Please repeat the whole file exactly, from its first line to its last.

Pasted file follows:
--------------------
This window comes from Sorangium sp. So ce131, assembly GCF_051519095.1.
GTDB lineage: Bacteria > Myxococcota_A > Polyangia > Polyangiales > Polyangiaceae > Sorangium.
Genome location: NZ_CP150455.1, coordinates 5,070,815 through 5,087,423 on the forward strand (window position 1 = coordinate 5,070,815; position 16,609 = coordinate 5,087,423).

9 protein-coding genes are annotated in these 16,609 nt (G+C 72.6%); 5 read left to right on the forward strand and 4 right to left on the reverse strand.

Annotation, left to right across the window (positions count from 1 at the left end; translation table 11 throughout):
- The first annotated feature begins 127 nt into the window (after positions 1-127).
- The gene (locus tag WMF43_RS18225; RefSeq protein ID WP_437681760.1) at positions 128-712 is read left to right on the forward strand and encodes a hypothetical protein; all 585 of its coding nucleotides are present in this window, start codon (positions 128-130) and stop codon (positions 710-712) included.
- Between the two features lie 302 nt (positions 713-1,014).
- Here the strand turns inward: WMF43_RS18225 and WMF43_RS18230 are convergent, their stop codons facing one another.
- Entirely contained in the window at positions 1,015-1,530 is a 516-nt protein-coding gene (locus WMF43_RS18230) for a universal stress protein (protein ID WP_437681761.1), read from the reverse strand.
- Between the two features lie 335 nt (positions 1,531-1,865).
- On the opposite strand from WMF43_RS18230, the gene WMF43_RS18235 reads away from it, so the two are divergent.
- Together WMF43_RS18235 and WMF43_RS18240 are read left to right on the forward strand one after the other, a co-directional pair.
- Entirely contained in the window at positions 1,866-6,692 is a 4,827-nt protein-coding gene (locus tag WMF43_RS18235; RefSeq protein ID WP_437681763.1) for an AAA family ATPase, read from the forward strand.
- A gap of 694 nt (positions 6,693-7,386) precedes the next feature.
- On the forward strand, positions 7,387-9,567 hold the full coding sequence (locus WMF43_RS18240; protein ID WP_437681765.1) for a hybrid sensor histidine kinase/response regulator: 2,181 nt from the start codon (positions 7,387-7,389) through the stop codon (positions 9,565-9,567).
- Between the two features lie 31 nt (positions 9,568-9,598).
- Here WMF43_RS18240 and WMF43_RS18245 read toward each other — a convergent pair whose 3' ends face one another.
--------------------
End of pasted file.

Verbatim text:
This window comes from Sorangium sp. So ce131, assembly GCF_051519095.1.
GTDB lineage: Bacteria > Myxococcota_A > Polyangia > Polyangiales > Polyangiaceae > Sorangium.
Genome location: NZ_CP150455.1, coordinates 5,070,815 through 5,087,423 on the forward strand (window position 1 = coordinate 5,070,815; position 16,609 = coordinate 5,087,423).

9 protein-coding genes are annotated in these 16,609 nt (G+C 72.6%); 5 read left to right on the forward strand and 4 right to left on the reverse strand.

Annotation, left to right across the window (positions count from 1 at the left end; translation table 11 throughout):
- The first annotated feature begins 127 nt into the window (after positions 1-127).
- The gene (locus tag WMF43_RS18225; RefSeq protein ID WP_437681760.1) at positions 128-712 is read left to right on the forward strand and encodes a hypothetical protein; all 585 of its coding nucleotides are present in this window, start codon (positions 128-130) and stop codon (positions 710-712) included.
- Between the two features lie 302 nt (positions 713-1,014).
- Here the strand turns inward: WMF43_RS18225 and WMF43_RS18230 are convergent, their stop codons facing one another.
- Entirely contained in the window at positions 1,015-1,530 is a 516-nt protein-coding gene (locus WMF43_RS18230) for a universal stress protein (protein ID WP_437681761.1), read from the reverse strand.
- Between the two features lie 335 nt (positions 1,531-1,865).
- On the opposite strand from WMF43_RS18230, the gene WMF43_RS18235 reads away from it, so the two are divergent.
- Together WMF43_RS18235 and WMF43_RS18240 are read left to right on the forward strand one after the other, a co-directional pair.
- Entirely contained in the window at positions 1,866-6,692 is a 4,827-nt protein-coding gene (locus tag WMF43_RS18235; RefSeq protein ID WP_437681763.1) for an AAA family ATPase, read from the forward strand.
- A gap of 694 nt (positions 6,693-7,386) precedes the next feature.
- On the forward strand, positions 7,387-9,567 hold the full coding sequence (locus WMF43_RS18240; protein ID WP_437681765.1) for a hybrid sensor histidine kinase/response regulator: 2,181 nt from the start codon (positions 7,387-7,389) through the stop codon (positions 9,565-9,567).
- Between the two features lie 31 nt (positions 9,568-9,598).
- Here WMF43_RS18240 and WMF43_RS18245 read toward each other — a convergent pair whose 3' ends face one another.